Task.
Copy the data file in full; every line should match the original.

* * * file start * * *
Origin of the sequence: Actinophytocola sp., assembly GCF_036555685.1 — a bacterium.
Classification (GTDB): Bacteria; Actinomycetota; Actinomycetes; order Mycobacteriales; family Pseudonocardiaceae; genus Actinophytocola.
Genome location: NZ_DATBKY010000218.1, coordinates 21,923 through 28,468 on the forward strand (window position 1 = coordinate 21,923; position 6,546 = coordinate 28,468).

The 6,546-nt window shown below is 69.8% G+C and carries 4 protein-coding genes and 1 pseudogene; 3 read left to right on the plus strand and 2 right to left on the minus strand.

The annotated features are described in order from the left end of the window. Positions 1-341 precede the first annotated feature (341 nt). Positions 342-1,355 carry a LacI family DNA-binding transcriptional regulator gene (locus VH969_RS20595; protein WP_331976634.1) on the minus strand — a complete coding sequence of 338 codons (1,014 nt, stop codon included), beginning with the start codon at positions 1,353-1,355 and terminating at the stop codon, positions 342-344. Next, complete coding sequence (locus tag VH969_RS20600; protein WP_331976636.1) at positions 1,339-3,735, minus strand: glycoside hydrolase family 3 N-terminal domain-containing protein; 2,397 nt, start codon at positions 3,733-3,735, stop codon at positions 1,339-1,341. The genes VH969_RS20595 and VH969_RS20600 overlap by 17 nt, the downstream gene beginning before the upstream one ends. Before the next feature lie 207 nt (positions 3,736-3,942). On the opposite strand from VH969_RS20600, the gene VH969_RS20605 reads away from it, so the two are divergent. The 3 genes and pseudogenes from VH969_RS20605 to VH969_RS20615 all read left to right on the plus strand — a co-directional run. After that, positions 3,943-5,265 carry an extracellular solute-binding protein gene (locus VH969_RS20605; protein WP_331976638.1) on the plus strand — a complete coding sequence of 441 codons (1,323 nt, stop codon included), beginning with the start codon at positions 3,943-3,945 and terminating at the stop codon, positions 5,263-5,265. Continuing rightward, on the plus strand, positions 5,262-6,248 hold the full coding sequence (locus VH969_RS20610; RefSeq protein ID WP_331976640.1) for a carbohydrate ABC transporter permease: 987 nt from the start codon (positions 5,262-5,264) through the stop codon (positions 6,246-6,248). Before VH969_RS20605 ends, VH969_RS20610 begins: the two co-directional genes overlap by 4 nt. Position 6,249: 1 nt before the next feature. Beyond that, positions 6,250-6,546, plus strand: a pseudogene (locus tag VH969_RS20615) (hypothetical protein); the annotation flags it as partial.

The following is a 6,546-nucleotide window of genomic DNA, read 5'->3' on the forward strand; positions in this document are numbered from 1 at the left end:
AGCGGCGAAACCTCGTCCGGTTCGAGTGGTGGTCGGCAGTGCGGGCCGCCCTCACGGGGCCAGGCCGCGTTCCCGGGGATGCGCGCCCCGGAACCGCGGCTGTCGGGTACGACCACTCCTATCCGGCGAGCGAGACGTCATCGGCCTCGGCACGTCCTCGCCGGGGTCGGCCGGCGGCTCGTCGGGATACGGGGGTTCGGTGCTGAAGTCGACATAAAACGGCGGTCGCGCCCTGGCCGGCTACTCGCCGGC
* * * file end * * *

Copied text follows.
Origin of the sequence: Actinophytocola sp., assembly GCF_036555685.1 — a bacterium.
Classification (GTDB): Bacteria; Actinomycetota; Actinomycetes; order Mycobacteriales; family Pseudonocardiaceae; genus Actinophytocola.
Genome location: NZ_DATBKY010000218.1, coordinates 21,923 through 28,468 on the forward strand (window position 1 = coordinate 21,923; position 6,546 = coordinate 28,468).

The 6,546-nt window shown below is 69.8% G+C and carries 4 protein-coding genes and 1 pseudogene; 3 read left to right on the plus strand and 2 right to left on the minus strand.

The annotated features are described in order from the left end of the window. Positions 1-341 precede the first annotated feature (341 nt). Positions 342-1,355 carry a LacI family DNA-binding transcriptional regulator gene (locus VH969_RS20595; protein WP_331976634.1) on the minus strand — a complete coding sequence of 338 codons (1,014 nt, stop codon included), beginning with the start codon at positions 1,353-1,355 and terminating at the stop codon, positions 342-344. Next, complete coding sequence (locus tag VH969_RS20600; protein WP_331976636.1) at positions 1,339-3,735, minus strand: glycoside hydrolase family 3 N-terminal domain-containing protein; 2,397 nt, start codon at positions 3,733-3,735, stop codon at positions 1,339-1,341. The genes VH969_RS20595 and VH969_RS20600 overlap by 17 nt, the downstream gene beginning before the upstream one ends. Before the next feature lie 207 nt (positions 3,736-3,942). On the opposite strand from VH969_RS20600, the gene VH969_RS20605 reads away from it, so the two are divergent. The 3 genes and pseudogenes from VH969_RS20605 to VH969_RS20615 all read left to right on the plus strand — a co-directional run. After that, positions 3,943-5,265 carry an extracellular solute-binding protein gene (locus VH969_RS20605; protein WP_331976638.1) on the plus strand — a complete coding sequence of 441 codons (1,323 nt, stop codon included), beginning with the start codon at positions 3,943-3,945 and terminating at the stop codon, positions 5,263-5,265. Continuing rightward, on the plus strand, positions 5,262-6,248 hold the full coding sequence (locus VH969_RS20610; RefSeq protein ID WP_331976640.1) for a carbohydrate ABC transporter permease: 987 nt from the start codon (positions 5,262-5,264) through the stop codon (positions 6,246-6,248). Before VH969_RS20605 ends, VH969_RS20610 begins: the two co-directional genes overlap by 4 nt. Position 6,249: 1 nt before the next feature. Beyond that, positions 6,250-6,546, plus strand: a pseudogene (locus tag VH969_RS20615) (hypothetical protein); the annotation flags it as partial.

The following is a 6,546-nucleotide window of genomic DNA, read 5'->3' on the forward strand; positions in this document are numbered from 1 at the left end:
AGCGGCGAAACCTCGTCCGGTTCGAGTGGTGGTCGGCAGTGCGGGCCGCCCTCACGGGGCCAGGCCGCGTTCCCGGGGATGCGCGCCCCGGAACCGCGGCTGTCGGGTACGACCACTCCTATCCGGCGAGCGAGACGTCATCGGCCTCGGCACGTCCTCGCCGGGGTCGGCCGGCGGCTCGTCGGGATACGGGGGTTCGGTGCTGAAGTCGACATAAAACGGCGGTCGCGCCCTGGCCGGCTACTCGCCGGC